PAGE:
We admire the breadth of his stout shoulders and the prominence of his wise brows. We adore the cadence of his powerful voice and the handsome path he cut as he strode his way through life. We honor his words and the strength of his actions. We love his deep, dark chocolate skin. And - most of all – we love the way he loved us.

The love Marcus had for his people – us – was a mighty love that launched ships. Ships that allowed thousands of black dreams to sail through previously uncharted territories. It was a love that sent shivers of hope through many on overseas shores. A love that caused him to toil tirelessly, night and day, standing on street corners giving speeches, publishing newspapers, and serving jail time so we could have liberty. He put bone in our back and pride in our black. He told us “God and Nature first made us what we are, and then out of our own created genius we make ourselves what we want to be. Follow always that great law. Let the sky and God be our limit and Eternity our measurement.”

We love Marcus because of the great passion he had for his people. He was our staunch supporter when so many were against us. He was our black star, guiding us towards freedom. We love Marcus because he taught us to love ourselves. So what kind of woman could equal the passion and power of Marcus enough to be his wife? Well, not one, but two women fit that description. Marcus Garvey was married twice, both times to a woman named Amy. Who were these women? And what qualities did they possess that made Marcus Mosiah Garvey, arguably the most pivotal figure in the black liberation movement, choose them to be his wives?

Amy Jacques Garvey, (January 1897 – May 1969) was born in Port Antonio, Jamaica but spent some of her early years in Panama. She was reputedly of Ashanti descent – a powerful, proud and fierce people predominantly from Ghana and the Ivory Coast region of Africa – to which we might be able to attribute her fighting spirit. She was married to Marcus from 1919 to 1922 but claimed to be his “real” wife and continued their mission of the advancement of ‘colored’ people long after their divorce. She was a staunch supporter of women’s rights and lectured throughout the Caribbean, the Americas, West Africa, & Europe on that topic and about the need for unity amongst people of African descent.

Among her many achievements:

  • Co-founded the Universal Negro Improvement Association and organised a woman’s section
  • Worked as Marcus’ aide and as Secretary to the UNIA’s New York branch
  • Founded the Nigerian Progress Union and supported the West African Students’ Union
  • Campaigned for Adam Clayton Powell, Jr.
  • Co-founded the Association for the Advancement of Coloured People in London

Great Quote: “A nation without great women is a nation frolicking in peril. Let us go forward and lift the degradations which rest on the Negro woman – God’s most glorious gift to all civilizations.” – Amy Ashwood Garvey

Amy Jacques Garvey lived from December 1895 to July 1973. A journalist & activist in her own right, she was born in Kingston, Jamaica where she was educated at the finest schools. She moved to New York in 1917 and became involved with the works of Marcus Garvey, marrying him in 1922 – which was ironic seeing as she had served as bridesmaid to his first wife, Amy Ashwood Garvey, only three years earlier! She gave birth to Garvey’s two sons, Marcus Garvey, Jr. and Julius Garvey, and stood by her man through thick and thin, becoming his defender and spokesperson during the years that Garvey was incarcerated.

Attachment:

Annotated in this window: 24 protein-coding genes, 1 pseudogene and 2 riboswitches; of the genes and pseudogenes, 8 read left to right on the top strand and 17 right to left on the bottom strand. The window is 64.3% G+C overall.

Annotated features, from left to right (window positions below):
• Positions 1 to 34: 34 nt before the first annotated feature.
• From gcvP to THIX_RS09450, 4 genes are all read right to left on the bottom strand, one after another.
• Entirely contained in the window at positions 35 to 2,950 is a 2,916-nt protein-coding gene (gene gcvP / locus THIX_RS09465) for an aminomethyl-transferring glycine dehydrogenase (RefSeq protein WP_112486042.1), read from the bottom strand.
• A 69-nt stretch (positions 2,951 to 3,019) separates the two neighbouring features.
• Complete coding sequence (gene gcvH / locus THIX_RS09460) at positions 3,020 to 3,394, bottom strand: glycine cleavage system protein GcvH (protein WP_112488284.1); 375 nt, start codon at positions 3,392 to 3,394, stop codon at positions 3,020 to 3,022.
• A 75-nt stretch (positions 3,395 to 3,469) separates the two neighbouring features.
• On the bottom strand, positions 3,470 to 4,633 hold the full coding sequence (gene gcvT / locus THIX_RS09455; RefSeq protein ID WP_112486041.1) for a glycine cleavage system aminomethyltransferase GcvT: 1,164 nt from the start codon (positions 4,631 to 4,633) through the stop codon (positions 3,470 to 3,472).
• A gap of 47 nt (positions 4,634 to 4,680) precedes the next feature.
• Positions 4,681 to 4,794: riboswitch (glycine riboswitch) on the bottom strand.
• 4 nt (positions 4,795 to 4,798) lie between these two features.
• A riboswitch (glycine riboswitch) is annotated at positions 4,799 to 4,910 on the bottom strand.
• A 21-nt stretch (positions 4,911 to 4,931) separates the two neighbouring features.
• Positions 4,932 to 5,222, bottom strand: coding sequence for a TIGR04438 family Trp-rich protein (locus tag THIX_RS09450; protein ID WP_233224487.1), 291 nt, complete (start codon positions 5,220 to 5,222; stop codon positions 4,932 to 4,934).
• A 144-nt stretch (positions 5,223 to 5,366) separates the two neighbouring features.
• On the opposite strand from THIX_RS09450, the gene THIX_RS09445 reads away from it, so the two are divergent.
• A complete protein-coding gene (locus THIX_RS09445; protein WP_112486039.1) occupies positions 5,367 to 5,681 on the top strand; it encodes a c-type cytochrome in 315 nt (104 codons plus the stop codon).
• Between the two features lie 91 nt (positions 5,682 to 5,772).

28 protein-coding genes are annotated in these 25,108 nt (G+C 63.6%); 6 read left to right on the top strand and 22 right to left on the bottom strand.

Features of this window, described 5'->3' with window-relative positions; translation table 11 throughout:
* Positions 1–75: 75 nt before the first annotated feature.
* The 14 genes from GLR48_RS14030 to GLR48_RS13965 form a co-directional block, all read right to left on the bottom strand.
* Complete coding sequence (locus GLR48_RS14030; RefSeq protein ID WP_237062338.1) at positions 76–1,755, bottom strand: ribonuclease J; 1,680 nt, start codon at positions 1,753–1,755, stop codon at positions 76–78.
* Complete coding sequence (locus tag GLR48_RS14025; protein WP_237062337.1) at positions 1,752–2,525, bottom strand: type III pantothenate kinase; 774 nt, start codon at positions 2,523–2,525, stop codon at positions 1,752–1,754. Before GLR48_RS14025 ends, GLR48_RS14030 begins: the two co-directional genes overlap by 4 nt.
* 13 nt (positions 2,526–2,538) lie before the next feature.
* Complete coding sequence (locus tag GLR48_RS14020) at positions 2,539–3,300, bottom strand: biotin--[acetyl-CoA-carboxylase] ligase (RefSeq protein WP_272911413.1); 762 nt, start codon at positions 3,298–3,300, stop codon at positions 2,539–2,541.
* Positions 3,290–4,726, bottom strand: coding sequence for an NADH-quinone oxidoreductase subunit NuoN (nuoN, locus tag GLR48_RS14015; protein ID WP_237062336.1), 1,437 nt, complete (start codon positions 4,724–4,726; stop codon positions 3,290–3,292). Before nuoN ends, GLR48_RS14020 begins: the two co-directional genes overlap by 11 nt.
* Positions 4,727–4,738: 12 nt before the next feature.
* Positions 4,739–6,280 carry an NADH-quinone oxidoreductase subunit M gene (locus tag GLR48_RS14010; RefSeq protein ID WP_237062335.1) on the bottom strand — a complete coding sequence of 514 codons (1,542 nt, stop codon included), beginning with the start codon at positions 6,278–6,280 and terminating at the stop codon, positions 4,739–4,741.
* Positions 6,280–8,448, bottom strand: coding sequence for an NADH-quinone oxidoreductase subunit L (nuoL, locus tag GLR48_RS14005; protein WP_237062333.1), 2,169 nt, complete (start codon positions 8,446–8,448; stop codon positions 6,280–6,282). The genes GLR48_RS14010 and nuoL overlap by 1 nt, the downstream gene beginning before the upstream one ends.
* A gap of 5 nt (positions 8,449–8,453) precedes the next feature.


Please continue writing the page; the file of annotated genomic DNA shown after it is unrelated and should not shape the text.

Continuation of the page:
Among her many achievements:

  • Office manager of the United Negro Improvement Association
  • Associate editor of Negro World newspaper and creator and manager of a page entitled “Our Women and What They Think”
  • Published three volumes of The Philosophy & Opinions of Marcus Garvey, her book Garvey & Garveyism, and a booklet “Black Power in America: The Power of the Human Spirit”
  • Lifelong activist for black empowerment and feminism

Great Quote:  ” … Negroes everywhere must be independent, God being our guide. Mr. Black man, watch your step! Ethiopia’s queens will reign again, and her Amazons protect her shores and people. Strengthen your shaking knees, and move forward, or we will displace you and lead on to victory and glory.”  Amy Jacques Garvey

Caribbean women have played an interesting role in the history, politics, and economy of the region for decades. They have been a part of almost every political experiment and experience, including slavery, colonialism, and independence, particularly in the English-speaking Caribbean. In recent years, Caribbean women’s activism has moved from the limited areas of traditional women’s organizations such as religious groups and social gatherings to more active domains of the labor movement, employment, and politics.Throughout history, women in the Caribbean have participated in large-scale mobilization and organization within the labor movement and political organizations. [1] The achievements of known, and unknown, Caribbean women serve as examples to us that if we were to each choose a cause and advocate strongly for that cause, we can change the world in tremendous ways.

Sources:

1. http://gibraltarcomm.hubpages.com/hub/Caribbean-Women-Activism

2. http://blackhistorypages.net/pages/agarvey.php

3. http://en.wikipedia.org/wiki/Amy_Ashwood_Garvey

4. http://en.wikipedia.org/wiki/Amy_Jacques_Garvey

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